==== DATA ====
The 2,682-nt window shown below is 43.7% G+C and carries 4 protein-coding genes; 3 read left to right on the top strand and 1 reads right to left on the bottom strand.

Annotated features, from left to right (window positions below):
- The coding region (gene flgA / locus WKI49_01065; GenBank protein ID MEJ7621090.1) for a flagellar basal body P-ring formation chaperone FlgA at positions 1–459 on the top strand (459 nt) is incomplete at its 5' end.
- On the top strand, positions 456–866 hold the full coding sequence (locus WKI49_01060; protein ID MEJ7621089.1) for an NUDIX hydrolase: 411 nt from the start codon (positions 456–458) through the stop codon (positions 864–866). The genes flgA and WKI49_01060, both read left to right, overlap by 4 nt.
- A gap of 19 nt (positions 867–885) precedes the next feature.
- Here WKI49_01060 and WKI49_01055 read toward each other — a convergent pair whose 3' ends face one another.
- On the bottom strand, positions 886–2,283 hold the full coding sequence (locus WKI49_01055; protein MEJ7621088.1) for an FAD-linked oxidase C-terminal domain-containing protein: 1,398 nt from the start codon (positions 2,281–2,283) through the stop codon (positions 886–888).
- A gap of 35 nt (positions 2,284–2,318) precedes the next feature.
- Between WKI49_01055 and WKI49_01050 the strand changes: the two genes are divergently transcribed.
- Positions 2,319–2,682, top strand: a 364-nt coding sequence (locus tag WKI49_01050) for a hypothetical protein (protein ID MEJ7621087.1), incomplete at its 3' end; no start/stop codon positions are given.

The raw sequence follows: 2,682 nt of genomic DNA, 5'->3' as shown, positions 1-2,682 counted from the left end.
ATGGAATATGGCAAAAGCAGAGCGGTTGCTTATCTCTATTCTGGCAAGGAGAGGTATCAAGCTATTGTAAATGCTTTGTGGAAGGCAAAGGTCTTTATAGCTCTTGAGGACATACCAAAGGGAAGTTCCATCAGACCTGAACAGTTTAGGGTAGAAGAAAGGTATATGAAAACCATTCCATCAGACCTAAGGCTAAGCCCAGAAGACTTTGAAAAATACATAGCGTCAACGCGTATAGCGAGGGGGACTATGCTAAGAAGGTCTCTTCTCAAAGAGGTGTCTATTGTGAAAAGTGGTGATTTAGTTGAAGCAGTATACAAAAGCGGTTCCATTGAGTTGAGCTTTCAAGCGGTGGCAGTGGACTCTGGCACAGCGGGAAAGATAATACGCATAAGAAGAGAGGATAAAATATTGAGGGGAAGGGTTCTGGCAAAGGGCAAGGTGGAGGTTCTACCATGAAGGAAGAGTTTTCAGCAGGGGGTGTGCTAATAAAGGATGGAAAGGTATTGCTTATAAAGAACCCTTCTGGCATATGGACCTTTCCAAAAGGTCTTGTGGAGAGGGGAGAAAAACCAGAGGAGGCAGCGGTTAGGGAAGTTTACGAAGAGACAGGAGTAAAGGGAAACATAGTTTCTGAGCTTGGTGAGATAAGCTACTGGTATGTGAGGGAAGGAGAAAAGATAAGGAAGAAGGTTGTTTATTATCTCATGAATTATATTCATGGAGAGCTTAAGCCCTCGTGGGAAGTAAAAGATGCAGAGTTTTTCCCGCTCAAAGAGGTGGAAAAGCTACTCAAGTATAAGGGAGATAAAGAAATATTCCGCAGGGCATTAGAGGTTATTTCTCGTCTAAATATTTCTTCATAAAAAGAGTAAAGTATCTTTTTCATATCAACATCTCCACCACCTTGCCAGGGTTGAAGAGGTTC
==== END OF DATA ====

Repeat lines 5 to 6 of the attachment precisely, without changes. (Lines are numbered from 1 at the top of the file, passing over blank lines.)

- A gap of 19 nt (positions 867–885) precedes the next feature.
- Here WKI49_01060 and WKI49_01055 read toward each other — a convergent pair whose 3' ends face one another.